Skip to main content

Simply insanely cool...

Posted by timboudreau on November 21, 2005 at 6:05 PM PST

I'm still having way too much fun writing the extensible Gimp-like image viewer tutorial code (well, if I keep this up I'm just going to have to admit that it's taking on a life of its own...).

And I write a lot of random logging code that looks like:

doSomething (rect.x, rect.y, rect.width, rect.height);

Try this in NetBeans 5.0: Open the options window, go to Editor | Code Templates. Click New to add a new abbreviation. Enter

${RECT}.x, ${RECT}.y, ${RECT}.width, ${RECT}.height

Assign it the abbreviation rr.

Now, in the editor, simply type rr[SPACE]. Like this:


Now press SPACE and the magic happens:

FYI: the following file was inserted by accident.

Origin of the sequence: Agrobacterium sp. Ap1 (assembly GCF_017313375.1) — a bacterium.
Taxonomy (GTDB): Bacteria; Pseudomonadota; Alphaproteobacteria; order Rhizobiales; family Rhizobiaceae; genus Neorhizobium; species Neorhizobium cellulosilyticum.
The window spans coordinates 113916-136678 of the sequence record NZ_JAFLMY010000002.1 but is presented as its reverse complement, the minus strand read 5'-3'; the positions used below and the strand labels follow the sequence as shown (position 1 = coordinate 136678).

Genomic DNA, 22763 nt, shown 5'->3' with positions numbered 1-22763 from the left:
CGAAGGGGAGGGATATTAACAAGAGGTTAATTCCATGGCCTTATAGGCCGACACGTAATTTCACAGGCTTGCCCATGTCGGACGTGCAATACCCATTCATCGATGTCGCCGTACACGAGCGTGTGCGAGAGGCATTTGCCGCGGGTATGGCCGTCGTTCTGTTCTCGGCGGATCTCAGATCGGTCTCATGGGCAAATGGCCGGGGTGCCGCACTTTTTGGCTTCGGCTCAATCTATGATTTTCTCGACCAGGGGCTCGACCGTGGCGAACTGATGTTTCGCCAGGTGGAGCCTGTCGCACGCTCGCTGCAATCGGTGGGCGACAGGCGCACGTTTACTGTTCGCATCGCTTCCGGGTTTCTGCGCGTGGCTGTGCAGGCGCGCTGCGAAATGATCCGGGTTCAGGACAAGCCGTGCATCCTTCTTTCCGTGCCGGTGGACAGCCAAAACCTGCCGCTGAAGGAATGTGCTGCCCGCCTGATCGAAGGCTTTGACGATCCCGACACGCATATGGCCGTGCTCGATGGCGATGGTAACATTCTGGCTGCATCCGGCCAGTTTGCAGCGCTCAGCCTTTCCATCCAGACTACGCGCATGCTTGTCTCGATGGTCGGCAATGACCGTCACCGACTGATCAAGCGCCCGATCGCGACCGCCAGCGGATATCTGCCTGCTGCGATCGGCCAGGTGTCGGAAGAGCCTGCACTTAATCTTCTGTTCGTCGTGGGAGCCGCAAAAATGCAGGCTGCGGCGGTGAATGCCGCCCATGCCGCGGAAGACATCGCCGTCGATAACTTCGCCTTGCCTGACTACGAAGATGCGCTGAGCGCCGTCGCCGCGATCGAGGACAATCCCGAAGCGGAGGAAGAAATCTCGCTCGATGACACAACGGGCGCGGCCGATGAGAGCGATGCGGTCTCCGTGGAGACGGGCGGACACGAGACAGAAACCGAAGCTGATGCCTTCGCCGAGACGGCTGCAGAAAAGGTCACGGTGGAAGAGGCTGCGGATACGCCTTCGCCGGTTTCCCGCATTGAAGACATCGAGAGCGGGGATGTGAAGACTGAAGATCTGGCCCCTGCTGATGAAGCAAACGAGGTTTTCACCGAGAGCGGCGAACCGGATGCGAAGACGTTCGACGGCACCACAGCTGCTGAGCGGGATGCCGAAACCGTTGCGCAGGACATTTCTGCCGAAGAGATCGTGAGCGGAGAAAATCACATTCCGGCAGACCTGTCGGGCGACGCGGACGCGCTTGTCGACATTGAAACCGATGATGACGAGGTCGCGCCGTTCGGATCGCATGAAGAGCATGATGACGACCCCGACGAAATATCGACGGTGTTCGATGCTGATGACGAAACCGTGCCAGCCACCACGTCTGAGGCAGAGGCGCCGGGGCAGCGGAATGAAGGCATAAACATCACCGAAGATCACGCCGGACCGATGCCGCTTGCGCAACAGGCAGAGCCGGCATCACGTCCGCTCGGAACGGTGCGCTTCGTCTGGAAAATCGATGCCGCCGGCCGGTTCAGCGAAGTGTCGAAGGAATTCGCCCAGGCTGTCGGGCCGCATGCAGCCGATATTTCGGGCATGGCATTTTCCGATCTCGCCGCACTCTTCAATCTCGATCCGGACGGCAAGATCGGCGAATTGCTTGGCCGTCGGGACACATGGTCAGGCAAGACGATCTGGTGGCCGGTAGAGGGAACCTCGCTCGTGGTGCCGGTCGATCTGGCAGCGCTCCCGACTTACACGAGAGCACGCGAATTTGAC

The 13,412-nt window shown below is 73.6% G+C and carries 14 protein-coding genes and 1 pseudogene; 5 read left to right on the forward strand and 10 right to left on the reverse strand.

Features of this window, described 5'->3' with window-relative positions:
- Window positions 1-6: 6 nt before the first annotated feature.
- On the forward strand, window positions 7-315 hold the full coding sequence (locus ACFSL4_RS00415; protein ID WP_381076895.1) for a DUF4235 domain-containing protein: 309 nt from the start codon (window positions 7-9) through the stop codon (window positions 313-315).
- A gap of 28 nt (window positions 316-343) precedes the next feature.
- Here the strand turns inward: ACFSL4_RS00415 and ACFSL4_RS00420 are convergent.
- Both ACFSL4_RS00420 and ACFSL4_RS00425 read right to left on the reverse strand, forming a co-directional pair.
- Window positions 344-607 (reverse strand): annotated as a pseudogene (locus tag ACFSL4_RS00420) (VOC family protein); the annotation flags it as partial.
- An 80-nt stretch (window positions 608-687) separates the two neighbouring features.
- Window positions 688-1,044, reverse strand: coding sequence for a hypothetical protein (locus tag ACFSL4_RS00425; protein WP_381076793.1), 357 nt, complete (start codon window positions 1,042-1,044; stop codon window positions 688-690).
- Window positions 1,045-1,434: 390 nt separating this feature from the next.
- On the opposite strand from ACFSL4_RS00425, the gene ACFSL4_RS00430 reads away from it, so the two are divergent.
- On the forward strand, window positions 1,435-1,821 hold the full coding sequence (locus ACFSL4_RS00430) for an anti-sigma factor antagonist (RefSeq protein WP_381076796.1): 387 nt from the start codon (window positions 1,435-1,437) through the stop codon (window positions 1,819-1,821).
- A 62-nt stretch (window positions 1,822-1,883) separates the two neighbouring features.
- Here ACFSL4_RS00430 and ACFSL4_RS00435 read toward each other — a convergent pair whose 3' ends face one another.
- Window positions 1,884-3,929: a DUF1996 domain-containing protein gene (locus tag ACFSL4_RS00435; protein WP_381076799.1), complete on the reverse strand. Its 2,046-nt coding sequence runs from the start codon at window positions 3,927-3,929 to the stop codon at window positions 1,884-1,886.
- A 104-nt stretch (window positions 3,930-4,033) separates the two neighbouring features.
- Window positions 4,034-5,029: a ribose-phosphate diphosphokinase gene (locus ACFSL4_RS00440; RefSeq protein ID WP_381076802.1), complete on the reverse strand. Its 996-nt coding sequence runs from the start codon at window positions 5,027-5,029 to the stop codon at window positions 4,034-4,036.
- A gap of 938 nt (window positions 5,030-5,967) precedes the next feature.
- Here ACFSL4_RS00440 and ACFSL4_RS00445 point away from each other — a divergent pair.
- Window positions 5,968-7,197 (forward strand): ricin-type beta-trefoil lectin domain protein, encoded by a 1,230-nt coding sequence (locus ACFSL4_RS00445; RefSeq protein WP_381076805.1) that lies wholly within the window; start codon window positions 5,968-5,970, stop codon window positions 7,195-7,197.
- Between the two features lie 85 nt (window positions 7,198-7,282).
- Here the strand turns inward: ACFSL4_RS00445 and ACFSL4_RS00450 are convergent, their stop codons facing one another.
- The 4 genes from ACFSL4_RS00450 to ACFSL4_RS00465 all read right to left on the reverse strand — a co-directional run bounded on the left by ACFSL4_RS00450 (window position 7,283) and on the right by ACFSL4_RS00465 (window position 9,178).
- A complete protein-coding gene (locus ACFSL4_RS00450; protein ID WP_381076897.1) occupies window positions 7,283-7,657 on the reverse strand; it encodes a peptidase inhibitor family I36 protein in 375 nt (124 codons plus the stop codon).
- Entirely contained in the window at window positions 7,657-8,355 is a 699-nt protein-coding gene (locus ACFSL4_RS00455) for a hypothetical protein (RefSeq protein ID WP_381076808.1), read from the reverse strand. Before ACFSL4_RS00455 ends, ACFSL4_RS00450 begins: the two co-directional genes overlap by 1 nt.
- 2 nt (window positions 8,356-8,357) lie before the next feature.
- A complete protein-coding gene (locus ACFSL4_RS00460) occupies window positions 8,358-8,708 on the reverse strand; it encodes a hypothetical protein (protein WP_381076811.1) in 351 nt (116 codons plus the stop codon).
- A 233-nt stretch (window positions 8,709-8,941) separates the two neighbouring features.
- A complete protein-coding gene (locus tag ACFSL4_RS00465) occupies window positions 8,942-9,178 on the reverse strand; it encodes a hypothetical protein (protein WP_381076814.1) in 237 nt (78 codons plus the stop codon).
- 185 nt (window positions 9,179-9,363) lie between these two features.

And type a string like bounds. Presto! All of the repetitions of the string change too!


It seems trivial, but I can't remember the last time I was this gaga about an editor feature - I keep having more uses for it. For example, standard NetBeans module boilerplate:

${Clazz} singleton = (${Clazz}) Lookup.getDefault().lookup(${Clazz}.class);

(the | character is where to put the caret after I press Enter)

will generate, e.g.,

MyService singleton = (MyService) Lookup.getDefault().lookup(MyService.class); 

or a classic, converting a checked exception to a runtime exception:

IllegalStateException ise = new IllegalStateException (${Exception}.getMessage());
ErrorManager.getDefault().annotate (ise, ${Exception});
throw ise;

and assign it to the abbreviation "ise". I type ise[SPACE] and get

        IllegalStateException ise = new IllegalStateException(e.getMessage());
        ErrorManager.getDefault().annotate(ioe, e);
        throw ise;

with the name of the exception selected so I can correct it. Wow!

Related Topics >>